Former White House chief of staff Mark Meadows urged a South Carolina judge on Monday to block a subpoena from a Georgia probe investigating interference in the 2020 election.

Meadows claimed in Monday’s filing that the Georgia probe cannot require him, as a South Carolina resident, to testify, because it is not a criminal investigation. 

Since Meadows does not live in Georgia, the probe must get the approval of a judge in his home state of South Carolina to compel his testimony. However, Meadows urged the court in Pickens County, S.C., to deny the request, arguing that South Carolina’s law on out-of-state witnesses does not apply to a civil inquiry such as the Georgia probe.

Meadows also sought to assert executive privilege and claimed that the subpoena is no longer relevant since he was originally supposed to appear on Sept. 27.

Fulton County District Attorney Fani Willis, who is running the Georgia investigation, subpoenaed Meadows in late August. She cited the former White House chief of staff’s December 2020 visit to Georgia to observe a post-election audit and his participation in a January 2021 call between former President Trump and Georgia Secretary of State Brad Raffensperger in her request for Meadows’s testimony.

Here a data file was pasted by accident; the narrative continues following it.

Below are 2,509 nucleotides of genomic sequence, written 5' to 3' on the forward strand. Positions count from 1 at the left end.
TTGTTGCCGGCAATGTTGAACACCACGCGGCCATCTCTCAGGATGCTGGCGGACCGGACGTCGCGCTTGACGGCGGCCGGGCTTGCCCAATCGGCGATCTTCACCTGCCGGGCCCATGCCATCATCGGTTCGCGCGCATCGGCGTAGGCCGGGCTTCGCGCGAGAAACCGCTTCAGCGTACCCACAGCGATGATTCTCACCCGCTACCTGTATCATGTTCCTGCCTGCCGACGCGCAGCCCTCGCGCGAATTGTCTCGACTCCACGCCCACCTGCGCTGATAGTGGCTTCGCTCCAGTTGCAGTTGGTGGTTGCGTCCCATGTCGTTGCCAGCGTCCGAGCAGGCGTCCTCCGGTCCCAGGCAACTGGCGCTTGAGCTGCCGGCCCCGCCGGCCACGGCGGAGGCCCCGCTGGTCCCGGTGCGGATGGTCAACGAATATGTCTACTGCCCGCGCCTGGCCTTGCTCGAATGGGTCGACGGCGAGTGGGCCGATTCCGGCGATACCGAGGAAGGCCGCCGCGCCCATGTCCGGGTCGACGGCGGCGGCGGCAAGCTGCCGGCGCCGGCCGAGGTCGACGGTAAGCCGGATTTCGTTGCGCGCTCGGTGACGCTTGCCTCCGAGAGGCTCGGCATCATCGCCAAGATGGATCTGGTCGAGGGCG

In the now-infamous call between Trump and Raffensperger, the former president asked the Georgia official to “find” 11,780 more votes for him in the state.

Meadows is one of several major Trump allies who have been subpoenaed by Willis in the investigation over the former president’s alleged efforts to pressure state officials into overturning election results.

A fellow South Carolinian, Sen. Lindsey Graham (R) has also sought to block a subpoena from the Georgia probe. After a lower appeals court declined to halt the testimony, Graham submitted an emergency application to the Supreme Court.

Supreme Court Justice Clarence Thomas granted Graham’s request on Monday, just days before the senator was expected to respond to the investigation.